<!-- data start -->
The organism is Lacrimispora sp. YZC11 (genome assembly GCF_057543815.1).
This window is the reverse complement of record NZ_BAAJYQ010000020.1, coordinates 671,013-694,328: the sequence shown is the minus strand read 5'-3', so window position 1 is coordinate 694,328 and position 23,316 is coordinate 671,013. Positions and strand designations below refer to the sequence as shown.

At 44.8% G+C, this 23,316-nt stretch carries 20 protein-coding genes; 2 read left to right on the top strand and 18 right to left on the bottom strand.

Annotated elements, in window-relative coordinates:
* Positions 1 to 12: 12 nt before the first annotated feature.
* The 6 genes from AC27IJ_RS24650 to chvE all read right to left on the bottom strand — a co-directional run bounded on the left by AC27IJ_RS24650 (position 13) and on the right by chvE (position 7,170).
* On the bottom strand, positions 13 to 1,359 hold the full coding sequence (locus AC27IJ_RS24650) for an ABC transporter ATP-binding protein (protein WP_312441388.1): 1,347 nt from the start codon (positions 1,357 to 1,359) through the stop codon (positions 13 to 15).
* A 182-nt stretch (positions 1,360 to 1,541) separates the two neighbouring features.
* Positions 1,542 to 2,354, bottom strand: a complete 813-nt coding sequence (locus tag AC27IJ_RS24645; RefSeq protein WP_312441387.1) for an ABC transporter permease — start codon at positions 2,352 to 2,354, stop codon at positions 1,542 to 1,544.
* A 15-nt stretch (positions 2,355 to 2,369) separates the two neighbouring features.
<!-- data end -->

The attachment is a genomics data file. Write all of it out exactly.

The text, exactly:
The organism is Lacrimispora sp. YZC11 (genome assembly GCF_057543815.1).
This window is the reverse complement of record NZ_BAAJYQ010000020.1, coordinates 671,013-694,328: the sequence shown is the minus strand read 5'-3', so window position 1 is coordinate 694,328 and position 23,316 is coordinate 671,013. Positions and strand designations below refer to the sequence as shown.

At 44.8% G+C, this 23,316-nt stretch carries 20 protein-coding genes; 2 read left to right on the top strand and 18 right to left on the bottom strand.

Annotated elements, in window-relative coordinates:
* Positions 1 to 12: 12 nt before the first annotated feature.
* The 6 genes from AC27IJ_RS24650 to chvE all read right to left on the bottom strand — a co-directional run bounded on the left by AC27IJ_RS24650 (position 13) and on the right by chvE (position 7,170).
* On the bottom strand, positions 13 to 1,359 hold the full coding sequence (locus AC27IJ_RS24650) for an ABC transporter ATP-binding protein (protein WP_312441388.1): 1,347 nt from the start codon (positions 1,357 to 1,359) through the stop codon (positions 13 to 15).
* A 182-nt stretch (positions 1,360 to 1,541) separates the two neighbouring features.
* Positions 1,542 to 2,354, bottom strand: a complete 813-nt coding sequence (locus tag AC27IJ_RS24645; RefSeq protein WP_312441387.1) for an ABC transporter permease — start codon at positions 2,352 to 2,354, stop codon at positions 1,542 to 1,544.
* A 15-nt stretch (positions 2,355 to 2,369) separates the two neighbouring features.